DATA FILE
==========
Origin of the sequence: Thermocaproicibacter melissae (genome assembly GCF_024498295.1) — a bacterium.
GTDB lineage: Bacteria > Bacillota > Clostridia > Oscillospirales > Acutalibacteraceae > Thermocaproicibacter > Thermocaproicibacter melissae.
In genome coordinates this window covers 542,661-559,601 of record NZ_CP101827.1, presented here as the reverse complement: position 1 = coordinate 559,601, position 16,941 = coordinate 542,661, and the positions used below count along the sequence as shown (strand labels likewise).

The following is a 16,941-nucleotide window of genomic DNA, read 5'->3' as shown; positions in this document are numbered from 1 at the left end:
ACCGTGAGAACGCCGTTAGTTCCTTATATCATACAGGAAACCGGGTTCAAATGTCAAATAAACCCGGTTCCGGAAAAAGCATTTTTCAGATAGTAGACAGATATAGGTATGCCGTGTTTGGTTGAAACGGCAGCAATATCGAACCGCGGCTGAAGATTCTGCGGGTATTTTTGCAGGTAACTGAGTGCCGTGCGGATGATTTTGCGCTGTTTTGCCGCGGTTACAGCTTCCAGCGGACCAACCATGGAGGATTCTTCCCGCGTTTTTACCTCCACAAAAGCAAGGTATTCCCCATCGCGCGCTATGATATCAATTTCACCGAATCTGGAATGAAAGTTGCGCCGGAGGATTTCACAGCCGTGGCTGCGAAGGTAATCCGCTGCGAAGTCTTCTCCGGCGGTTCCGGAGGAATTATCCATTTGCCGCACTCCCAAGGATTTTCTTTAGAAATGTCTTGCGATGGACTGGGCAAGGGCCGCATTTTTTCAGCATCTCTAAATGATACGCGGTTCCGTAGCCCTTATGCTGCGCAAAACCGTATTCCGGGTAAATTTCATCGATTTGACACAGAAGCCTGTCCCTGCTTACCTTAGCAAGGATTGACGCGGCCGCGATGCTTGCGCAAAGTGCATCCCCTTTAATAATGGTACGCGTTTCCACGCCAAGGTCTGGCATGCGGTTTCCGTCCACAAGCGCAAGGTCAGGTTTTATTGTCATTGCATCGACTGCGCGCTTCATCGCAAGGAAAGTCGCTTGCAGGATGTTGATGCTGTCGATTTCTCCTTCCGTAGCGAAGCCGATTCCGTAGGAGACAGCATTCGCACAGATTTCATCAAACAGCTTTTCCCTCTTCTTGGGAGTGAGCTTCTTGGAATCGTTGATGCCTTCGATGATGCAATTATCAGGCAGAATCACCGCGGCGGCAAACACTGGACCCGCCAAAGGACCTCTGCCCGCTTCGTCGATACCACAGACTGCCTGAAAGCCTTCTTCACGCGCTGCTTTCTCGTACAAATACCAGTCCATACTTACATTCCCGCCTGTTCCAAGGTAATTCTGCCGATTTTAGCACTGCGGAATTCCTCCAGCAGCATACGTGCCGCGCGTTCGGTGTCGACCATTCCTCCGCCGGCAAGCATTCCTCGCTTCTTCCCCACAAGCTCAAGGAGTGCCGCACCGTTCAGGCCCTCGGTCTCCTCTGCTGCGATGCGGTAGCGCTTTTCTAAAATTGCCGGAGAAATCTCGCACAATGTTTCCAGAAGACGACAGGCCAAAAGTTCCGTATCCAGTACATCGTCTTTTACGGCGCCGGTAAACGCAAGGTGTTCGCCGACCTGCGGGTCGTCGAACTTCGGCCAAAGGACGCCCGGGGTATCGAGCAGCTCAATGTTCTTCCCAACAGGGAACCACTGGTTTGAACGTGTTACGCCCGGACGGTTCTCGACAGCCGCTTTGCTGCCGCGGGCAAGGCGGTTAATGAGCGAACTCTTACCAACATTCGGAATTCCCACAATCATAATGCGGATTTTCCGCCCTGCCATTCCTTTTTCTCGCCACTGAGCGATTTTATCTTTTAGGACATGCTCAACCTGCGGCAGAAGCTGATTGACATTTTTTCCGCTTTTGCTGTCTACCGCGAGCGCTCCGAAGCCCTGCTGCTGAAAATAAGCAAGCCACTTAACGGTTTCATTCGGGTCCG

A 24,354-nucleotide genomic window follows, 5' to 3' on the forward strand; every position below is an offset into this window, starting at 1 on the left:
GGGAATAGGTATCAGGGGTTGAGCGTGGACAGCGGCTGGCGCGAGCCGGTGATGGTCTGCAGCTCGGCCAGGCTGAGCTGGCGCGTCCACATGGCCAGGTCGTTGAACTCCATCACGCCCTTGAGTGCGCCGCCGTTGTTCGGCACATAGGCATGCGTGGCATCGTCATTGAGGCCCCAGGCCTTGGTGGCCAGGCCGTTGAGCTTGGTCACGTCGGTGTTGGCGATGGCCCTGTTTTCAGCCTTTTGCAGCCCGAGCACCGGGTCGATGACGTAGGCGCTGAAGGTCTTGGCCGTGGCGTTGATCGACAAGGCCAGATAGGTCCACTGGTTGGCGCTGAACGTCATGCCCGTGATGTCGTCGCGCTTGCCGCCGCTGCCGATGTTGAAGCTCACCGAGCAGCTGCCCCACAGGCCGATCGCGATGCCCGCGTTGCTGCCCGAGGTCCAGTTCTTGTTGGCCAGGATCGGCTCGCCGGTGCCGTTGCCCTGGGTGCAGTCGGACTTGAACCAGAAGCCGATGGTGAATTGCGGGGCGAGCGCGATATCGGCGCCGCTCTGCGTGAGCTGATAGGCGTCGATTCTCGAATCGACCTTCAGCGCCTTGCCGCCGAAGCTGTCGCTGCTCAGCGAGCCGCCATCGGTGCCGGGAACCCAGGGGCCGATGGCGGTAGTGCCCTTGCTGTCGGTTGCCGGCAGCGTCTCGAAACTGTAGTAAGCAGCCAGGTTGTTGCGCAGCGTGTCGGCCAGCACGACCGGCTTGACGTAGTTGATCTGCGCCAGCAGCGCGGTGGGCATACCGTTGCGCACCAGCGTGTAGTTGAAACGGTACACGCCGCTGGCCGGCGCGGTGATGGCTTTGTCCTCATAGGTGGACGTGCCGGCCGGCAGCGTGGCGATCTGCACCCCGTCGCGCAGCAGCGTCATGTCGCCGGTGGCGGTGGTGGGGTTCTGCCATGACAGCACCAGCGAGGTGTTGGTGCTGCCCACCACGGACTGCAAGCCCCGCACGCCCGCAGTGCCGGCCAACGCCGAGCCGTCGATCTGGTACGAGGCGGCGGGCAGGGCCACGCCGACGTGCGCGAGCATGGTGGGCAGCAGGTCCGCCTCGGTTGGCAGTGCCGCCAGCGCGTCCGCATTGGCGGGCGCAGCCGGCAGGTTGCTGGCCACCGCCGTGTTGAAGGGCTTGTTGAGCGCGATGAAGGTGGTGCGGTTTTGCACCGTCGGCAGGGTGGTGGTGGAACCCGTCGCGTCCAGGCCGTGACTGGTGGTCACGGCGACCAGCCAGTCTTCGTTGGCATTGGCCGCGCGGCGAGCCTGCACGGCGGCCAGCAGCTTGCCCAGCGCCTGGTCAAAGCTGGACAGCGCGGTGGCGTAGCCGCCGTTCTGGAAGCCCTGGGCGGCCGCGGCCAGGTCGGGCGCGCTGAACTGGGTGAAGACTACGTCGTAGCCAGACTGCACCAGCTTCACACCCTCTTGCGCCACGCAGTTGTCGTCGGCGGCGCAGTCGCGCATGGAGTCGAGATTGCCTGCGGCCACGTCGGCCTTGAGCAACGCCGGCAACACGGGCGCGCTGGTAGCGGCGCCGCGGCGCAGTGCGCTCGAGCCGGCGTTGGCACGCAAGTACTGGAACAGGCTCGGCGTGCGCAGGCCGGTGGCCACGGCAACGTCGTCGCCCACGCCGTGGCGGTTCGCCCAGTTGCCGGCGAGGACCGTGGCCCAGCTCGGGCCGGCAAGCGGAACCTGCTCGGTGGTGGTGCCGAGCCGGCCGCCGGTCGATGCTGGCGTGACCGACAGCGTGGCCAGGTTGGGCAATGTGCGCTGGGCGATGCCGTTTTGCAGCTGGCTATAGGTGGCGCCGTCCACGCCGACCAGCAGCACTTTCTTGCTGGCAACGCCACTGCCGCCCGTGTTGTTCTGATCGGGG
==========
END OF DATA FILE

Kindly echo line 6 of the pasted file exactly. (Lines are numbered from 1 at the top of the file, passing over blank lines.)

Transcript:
A 24,354-nucleotide genomic window follows, 5' to 3' on the forward strand; every position below is an offset into this window, starting at 1 on the left: